Last week, the financial world learned that Carl Icahn had taken a 9.4% interest in Family Dollar (NYSE:FDO). The question for this move is, why? Let's start by looking at the industrial sector, which the FINVIZ website classifies as "discount variety stores." The top three players here are Wal-Mart (NYSE:WMT), Target (NYSE:TGT) and Costco (NASDAQ:COST), which no one is going to target for a hostile takeover, simply based on the sheer size of the companies.
However, the next group of companies -- Dollar Tree (NASDAQ:DLTR), Dollar General (NYSE:DG) and Family Dollar -- are smaller and therefore far more attractive. From a purely tactical perspective, Family Dollar has the smallest market cap at 7.56 billion, meaning this company is simply easier to attack. And, to make this possibility more attractive, family dollar stock has under-performed competitors over the last three years by a wide margin:
When a stock underperforms at this level its for one (or a combination of) of three reasons: the sector is in a downturn, management is not performing well or the market is simply over-looking a bargain. Icahn clearly believes the latter is the case. And, I agree with him.
FDO is clearly the "red-headed stepchild" of the group. And, it's not for lack of revenue performance:
As the chart shows, the year over year revenue growth of FDO, DLTR and DG are all solid (FDO is in orange and has not reported its final 2014 numbers yet).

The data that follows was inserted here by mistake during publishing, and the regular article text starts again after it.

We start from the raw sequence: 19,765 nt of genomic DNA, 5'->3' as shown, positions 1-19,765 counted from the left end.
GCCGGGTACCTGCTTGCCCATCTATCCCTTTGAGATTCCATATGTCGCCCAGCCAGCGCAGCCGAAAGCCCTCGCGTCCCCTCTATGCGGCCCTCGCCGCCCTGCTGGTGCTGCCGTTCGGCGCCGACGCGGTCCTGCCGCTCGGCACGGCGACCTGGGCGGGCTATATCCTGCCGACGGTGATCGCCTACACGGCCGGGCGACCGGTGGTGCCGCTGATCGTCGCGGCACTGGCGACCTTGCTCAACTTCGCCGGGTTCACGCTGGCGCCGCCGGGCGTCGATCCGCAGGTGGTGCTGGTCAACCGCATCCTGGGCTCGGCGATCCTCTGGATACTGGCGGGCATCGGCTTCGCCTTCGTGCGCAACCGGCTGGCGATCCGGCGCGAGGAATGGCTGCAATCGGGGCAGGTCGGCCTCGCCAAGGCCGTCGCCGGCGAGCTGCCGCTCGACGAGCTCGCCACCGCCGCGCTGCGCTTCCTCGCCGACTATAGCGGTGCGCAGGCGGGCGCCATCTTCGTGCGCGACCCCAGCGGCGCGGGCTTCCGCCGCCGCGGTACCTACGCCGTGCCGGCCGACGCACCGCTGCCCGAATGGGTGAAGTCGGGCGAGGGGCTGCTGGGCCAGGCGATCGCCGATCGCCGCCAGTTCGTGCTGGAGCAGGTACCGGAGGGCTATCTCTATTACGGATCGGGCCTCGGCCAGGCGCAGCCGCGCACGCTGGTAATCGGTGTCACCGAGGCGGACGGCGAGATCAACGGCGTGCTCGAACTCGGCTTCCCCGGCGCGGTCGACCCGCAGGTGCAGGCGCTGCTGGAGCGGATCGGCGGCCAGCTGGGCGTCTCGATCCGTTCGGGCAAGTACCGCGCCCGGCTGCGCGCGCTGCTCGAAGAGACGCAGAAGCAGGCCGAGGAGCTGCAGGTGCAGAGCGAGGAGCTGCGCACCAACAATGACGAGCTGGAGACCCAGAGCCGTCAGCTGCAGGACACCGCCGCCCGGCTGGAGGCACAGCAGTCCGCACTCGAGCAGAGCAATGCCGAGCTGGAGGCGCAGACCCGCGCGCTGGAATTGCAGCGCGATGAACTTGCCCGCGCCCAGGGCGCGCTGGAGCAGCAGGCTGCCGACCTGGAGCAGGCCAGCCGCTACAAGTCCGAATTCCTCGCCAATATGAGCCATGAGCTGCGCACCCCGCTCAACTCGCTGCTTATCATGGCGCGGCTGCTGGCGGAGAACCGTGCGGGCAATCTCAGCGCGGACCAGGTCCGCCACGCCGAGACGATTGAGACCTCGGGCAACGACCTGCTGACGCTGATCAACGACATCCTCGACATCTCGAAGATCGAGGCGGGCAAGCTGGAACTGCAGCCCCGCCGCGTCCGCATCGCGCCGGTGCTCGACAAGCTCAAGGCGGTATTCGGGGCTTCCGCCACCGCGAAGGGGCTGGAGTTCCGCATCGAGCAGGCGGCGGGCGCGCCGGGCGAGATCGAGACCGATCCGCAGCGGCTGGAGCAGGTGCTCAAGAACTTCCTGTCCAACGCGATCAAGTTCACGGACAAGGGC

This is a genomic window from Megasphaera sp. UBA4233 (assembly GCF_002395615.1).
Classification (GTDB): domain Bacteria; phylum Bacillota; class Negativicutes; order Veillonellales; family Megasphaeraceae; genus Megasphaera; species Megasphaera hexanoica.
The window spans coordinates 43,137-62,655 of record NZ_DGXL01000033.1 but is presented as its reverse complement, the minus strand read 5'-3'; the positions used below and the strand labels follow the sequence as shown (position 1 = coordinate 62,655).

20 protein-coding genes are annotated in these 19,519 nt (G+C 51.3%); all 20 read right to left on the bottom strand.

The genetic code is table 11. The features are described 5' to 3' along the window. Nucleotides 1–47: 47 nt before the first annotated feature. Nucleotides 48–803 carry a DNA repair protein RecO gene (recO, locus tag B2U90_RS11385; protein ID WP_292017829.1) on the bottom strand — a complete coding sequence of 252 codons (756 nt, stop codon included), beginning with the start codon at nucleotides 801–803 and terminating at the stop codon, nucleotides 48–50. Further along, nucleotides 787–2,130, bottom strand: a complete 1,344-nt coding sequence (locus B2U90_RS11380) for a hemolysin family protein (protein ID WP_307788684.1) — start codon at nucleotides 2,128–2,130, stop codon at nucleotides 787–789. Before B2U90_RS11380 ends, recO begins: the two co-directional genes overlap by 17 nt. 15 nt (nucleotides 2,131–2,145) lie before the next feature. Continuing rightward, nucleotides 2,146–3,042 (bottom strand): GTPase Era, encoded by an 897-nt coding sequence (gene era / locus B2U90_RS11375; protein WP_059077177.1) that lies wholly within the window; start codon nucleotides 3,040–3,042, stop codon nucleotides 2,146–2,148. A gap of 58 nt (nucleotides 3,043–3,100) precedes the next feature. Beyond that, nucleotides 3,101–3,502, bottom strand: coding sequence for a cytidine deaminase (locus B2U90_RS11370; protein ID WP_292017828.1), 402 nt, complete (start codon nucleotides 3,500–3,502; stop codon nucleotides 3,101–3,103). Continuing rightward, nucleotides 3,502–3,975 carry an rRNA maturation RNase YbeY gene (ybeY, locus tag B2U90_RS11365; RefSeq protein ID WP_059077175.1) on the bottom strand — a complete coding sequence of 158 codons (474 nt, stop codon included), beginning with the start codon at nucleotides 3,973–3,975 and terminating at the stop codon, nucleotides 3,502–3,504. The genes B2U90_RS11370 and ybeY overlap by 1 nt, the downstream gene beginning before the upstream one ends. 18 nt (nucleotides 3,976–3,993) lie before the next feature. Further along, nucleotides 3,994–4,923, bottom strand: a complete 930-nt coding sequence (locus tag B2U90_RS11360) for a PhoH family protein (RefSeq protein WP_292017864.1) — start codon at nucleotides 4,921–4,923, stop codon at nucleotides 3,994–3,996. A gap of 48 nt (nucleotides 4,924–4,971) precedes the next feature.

What Icahn is thinking is this company can be merged with one of its competitors to achieve better financial efficiencies. Consider a comparison of the three companies' net margins:
Dollar tree is clearly the winner of the three in financial efficiency, with a net margin between 2%-4% higher than FDOs.
And it's not just in the net margins. The company's cash/investment ratio has been positive for the last three years, indicating they can self-finance expansion through existing sales. An expand they have, increasing their store count from 6655 in 2009 to 7916 in 2013. They have also moved to better manage their own internal infrastructure:
At the end of fiscal 2013, each distribution center served an average of 720 stores, compared to 744 stores in fiscal 2012. Our tenth distribution center in Ashley, Indiana, began operations in June 2012, and our eleventh distribution center in St. George, Utah, began operations in July 2013. The opening of the eleventh distribution center reduced the average stem miles between our distribution centers and our stores by approximately 7% at the end fiscal 2013, as compared to the end of fiscal 2012.
The bottom line is pretty clear: this is a good company that could easily be merged into one of its larger rivals, thereby achieving better efficiencies. What Icahn has done is to purchase a solid percentage of shares in a small (as expressed in market cap) company that will make a good partner for one of its two larger rivals.